on 4 September 2013
I bought this after getting fascinated by the story of these women from watching Tenko and reading the Remembering Tenko book which talked a lot about the lives of the real women prisoners. It is a story that is hard to read. The biggest difference between the real life story and that of the television show was the sheer number of women in the camps at any one time and the much higher death toll.
The book was a detailed account of the lives of some of the women. The only problem was that it was written by a journalist not a historian. Nothing was cited, and even though the author mentioned having interviewed the women, at the end it appeared that many of her direct quotes were in fact from other published books. As it is now over 30 years old in places it comes across as being rather old fashioned, not racist or sexist but there are definitely some viewpoints and terminology that would be questionable now.
That said it is an amazing tale of survival and an important piece of history that is written in an easy and accessible way. There are stories of courage and strength that you wouldn't expect that really put into perspectives problems of every day life.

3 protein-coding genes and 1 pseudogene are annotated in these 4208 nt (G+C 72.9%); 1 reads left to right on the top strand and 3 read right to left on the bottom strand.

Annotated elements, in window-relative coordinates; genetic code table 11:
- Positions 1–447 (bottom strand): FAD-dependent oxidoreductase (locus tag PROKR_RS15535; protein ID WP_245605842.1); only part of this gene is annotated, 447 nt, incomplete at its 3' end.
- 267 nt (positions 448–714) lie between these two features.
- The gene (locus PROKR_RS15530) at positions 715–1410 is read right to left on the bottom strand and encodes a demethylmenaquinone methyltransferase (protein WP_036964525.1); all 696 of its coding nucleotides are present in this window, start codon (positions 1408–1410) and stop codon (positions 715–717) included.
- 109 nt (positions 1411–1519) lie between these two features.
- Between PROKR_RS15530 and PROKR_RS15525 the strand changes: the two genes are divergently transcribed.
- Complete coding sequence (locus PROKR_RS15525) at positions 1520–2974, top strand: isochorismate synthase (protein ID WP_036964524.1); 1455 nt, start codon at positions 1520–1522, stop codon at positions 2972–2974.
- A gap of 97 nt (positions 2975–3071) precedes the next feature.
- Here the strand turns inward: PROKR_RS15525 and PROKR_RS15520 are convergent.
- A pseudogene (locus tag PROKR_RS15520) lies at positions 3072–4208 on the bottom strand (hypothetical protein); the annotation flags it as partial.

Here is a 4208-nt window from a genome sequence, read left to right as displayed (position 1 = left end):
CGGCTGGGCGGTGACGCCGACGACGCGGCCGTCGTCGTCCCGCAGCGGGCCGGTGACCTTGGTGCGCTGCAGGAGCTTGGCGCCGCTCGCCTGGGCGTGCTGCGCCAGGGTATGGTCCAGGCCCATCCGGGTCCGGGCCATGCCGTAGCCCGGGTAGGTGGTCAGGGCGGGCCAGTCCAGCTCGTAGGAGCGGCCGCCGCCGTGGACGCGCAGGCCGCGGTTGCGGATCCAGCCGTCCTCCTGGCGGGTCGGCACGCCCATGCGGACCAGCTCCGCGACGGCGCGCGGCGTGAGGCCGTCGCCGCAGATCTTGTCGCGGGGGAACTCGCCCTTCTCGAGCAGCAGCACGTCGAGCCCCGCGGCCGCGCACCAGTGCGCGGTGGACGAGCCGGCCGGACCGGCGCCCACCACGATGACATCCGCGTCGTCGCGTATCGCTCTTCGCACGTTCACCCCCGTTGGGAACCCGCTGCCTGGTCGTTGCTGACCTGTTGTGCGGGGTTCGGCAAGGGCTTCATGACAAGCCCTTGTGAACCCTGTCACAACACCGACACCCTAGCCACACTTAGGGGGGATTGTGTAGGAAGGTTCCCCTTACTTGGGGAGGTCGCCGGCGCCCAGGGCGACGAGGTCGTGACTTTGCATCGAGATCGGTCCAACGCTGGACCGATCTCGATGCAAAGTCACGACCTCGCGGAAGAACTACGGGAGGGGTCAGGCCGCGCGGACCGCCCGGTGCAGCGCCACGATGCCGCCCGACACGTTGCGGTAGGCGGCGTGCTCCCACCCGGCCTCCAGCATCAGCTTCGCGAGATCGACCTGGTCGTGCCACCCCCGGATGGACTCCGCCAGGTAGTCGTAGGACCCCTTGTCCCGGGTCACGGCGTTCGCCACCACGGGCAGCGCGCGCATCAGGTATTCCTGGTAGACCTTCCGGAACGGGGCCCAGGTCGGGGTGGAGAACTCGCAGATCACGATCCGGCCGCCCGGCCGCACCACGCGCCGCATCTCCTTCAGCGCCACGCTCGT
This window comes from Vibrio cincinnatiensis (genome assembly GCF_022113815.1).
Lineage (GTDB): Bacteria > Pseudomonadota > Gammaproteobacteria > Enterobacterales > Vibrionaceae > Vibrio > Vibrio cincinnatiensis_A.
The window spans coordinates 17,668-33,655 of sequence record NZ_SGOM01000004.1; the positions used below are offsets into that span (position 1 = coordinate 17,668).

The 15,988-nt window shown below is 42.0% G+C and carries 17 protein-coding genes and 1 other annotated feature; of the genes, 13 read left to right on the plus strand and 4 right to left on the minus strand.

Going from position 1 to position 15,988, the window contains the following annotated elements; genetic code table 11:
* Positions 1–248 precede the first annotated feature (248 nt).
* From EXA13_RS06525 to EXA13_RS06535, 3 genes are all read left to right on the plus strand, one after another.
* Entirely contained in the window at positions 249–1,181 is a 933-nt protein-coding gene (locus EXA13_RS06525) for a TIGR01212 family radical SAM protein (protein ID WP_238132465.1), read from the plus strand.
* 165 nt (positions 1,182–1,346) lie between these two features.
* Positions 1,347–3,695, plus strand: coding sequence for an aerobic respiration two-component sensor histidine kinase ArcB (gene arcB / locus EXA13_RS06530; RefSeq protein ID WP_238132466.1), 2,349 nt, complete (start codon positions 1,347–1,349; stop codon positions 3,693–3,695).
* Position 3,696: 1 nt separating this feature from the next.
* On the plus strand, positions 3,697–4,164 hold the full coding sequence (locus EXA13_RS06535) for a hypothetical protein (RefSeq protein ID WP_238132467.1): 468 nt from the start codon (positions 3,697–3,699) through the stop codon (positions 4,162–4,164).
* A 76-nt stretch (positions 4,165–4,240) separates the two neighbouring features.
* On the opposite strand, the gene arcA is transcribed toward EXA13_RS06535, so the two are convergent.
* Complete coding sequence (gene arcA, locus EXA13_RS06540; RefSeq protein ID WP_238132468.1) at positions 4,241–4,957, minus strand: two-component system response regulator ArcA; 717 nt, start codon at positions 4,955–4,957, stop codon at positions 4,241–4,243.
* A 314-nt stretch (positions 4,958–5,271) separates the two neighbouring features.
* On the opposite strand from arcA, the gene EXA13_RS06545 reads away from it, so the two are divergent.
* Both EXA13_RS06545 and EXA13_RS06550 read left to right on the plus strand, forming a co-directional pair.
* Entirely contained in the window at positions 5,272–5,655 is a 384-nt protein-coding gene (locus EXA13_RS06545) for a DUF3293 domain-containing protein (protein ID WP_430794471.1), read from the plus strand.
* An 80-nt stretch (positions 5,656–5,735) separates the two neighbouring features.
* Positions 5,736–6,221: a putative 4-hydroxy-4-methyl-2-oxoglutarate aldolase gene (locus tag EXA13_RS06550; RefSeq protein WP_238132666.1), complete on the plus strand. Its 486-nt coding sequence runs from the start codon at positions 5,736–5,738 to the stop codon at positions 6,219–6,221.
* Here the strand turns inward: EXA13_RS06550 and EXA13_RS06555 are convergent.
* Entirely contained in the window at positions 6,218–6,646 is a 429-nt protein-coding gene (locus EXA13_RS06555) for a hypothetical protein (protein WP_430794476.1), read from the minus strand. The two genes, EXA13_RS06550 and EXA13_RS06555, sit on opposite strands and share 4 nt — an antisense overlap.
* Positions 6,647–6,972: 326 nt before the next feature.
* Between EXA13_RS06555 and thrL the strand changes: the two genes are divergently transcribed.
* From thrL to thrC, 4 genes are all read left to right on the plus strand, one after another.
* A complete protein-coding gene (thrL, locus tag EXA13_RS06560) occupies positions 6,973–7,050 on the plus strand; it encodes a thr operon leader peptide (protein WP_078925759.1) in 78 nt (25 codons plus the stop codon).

on 8 March 2013
Having read the 3 Tenko novels and avidly watched the entire DVD set of Tenko, I was interested to read this book. It is informative, moving and often amusing, yet highlights the appalling way in which women were treated in the WW2 camps. Not too harrowing, and a very enjoyable, well-written book.
on 18 August 2011
Women and children were so often the forgotten people during the WW2. This book is an account of what happened to the women who were trapped in the bombing of Singapore and ultimately captured by the Japanese. Many of them were families of British Colonial service, along with nurses and medical staff, not to forget local women who were Nannies to the children.
The personal accounts paint a vivid tale of how many managed to survive the experience from 1942 until 1945, and the hundreds who did not. Altogether, I found it a very moving tale of the courage it took to live in the Tenko camps from day to day, and the care they gave to one another in the most dire conditions.
on 17 January 2008
On the synopsis and the above review, I believe both are correct and that this is the inspiration for both "Tenko" and "Paradise Road".
The author Lavinia Warner was directly involved in "Tenko", the much more recent film "Paradise Road" includes a women's vocal orchestra, certainly inspired by the one set up by their real counterparts in this book.
Fiction is great, but I found reading such a good account of the reality was far more valuable for me, if chilling.